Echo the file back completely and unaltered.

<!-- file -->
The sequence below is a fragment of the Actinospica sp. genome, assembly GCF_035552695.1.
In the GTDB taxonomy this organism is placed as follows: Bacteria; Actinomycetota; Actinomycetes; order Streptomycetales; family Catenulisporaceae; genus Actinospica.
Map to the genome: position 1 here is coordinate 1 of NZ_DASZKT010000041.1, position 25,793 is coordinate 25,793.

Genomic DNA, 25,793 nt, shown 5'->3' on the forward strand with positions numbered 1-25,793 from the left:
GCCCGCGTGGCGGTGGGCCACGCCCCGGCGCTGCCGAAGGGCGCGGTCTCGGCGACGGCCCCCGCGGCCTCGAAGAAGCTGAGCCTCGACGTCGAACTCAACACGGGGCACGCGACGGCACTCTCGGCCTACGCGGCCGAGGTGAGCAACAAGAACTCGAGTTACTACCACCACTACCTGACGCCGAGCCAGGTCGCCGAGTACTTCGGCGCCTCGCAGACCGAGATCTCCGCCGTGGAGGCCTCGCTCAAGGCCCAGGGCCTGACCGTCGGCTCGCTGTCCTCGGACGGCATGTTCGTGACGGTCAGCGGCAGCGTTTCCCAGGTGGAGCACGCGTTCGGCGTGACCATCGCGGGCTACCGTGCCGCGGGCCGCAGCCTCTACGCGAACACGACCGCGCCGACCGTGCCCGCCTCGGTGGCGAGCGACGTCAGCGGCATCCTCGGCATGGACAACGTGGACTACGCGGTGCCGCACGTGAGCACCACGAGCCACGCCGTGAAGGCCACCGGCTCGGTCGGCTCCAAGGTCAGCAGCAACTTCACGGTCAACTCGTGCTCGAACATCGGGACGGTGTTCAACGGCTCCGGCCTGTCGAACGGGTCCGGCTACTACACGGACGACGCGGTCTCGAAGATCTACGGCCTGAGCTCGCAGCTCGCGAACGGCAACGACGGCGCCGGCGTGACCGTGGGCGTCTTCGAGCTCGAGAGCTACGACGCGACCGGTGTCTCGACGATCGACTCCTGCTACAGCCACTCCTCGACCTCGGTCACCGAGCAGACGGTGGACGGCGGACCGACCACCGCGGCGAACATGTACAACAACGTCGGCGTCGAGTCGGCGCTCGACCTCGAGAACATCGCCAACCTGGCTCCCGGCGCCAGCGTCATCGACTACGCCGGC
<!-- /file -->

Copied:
The sequence below is a fragment of the Actinospica sp. genome, assembly GCF_035552695.1.
In the GTDB taxonomy this organism is placed as follows: Bacteria; Actinomycetota; Actinomycetes; order Streptomycetales; family Catenulisporaceae; genus Actinospica.
Map to the genome: position 1 here is coordinate 1 of NZ_DASZKT010000041.1, position 25,793 is coordinate 25,793.

Genomic DNA, 25,793 nt, shown 5'->3' on the forward strand with positions numbered 1-25,793 from the left:
GCCCGCGTGGCGGTGGGCCACGCCCCGGCGCTGCCGAAGGGCGCGGTCTCGGCGACGGCCCCCGCGGCCTCGAAGAAGCTGAGCCTCGACGTCGAACTCAACACGGGGCACGCGACGGCACTCTCGGCCTACGCGGCCGAGGTGAGCAACAAGAACTCGAGTTACTACCACCACTACCTGACGCCGAGCCAGGTCGCCGAGTACTTCGGCGCCTCGCAGACCGAGATCTCCGCCGTGGAGGCCTCGCTCAAGGCCCAGGGCCTGACCGTCGGCTCGCTGTCCTCGGACGGCATGTTCGTGACGGTCAGCGGCAGCGTTTCCCAGGTGGAGCACGCGTTCGGCGTGACCATCGCGGGCTACCGTGCCGCGGGCCGCAGCCTCTACGCGAACACGACCGCGCCGACCGTGCCCGCCTCGGTGGCGAGCGACGTCAGCGGCATCCTCGGCATGGACAACGTGGACTACGCGGTGCCGCACGTGAGCACCACGAGCCACGCCGTGAAGGCCACCGGCTCGGTCGGCTCCAAGGTCAGCAGCAACTTCACGGTCAACTCGTGCTCGAACATCGGGACGGTGTTCAACGGCTCCGGCCTGTCGAACGGGTCCGGCTACTACACGGACGACGCGGTCTCGAAGATCTACGGCCTGAGCTCGCAGCTCGCGAACGGCAACGACGGCGCCGGCGTGACCGTGGGCGTCTTCGAGCTCGAGAGCTACGACGCGACCGGTGTCTCGACGATCGACTCCTGCTACAGCCACTCCTCGACCTCGGTCACCGAGCAGACGGTGGACGGCGGACCGACCACCGCGGCGAACATGTACAACAACGTCGGCGTCGAGTCGGCGCTCGACCTCGAGAACATCGCCAACCTGGCTCCCGGCGCCAGCGTCATCGACTACGCCGGC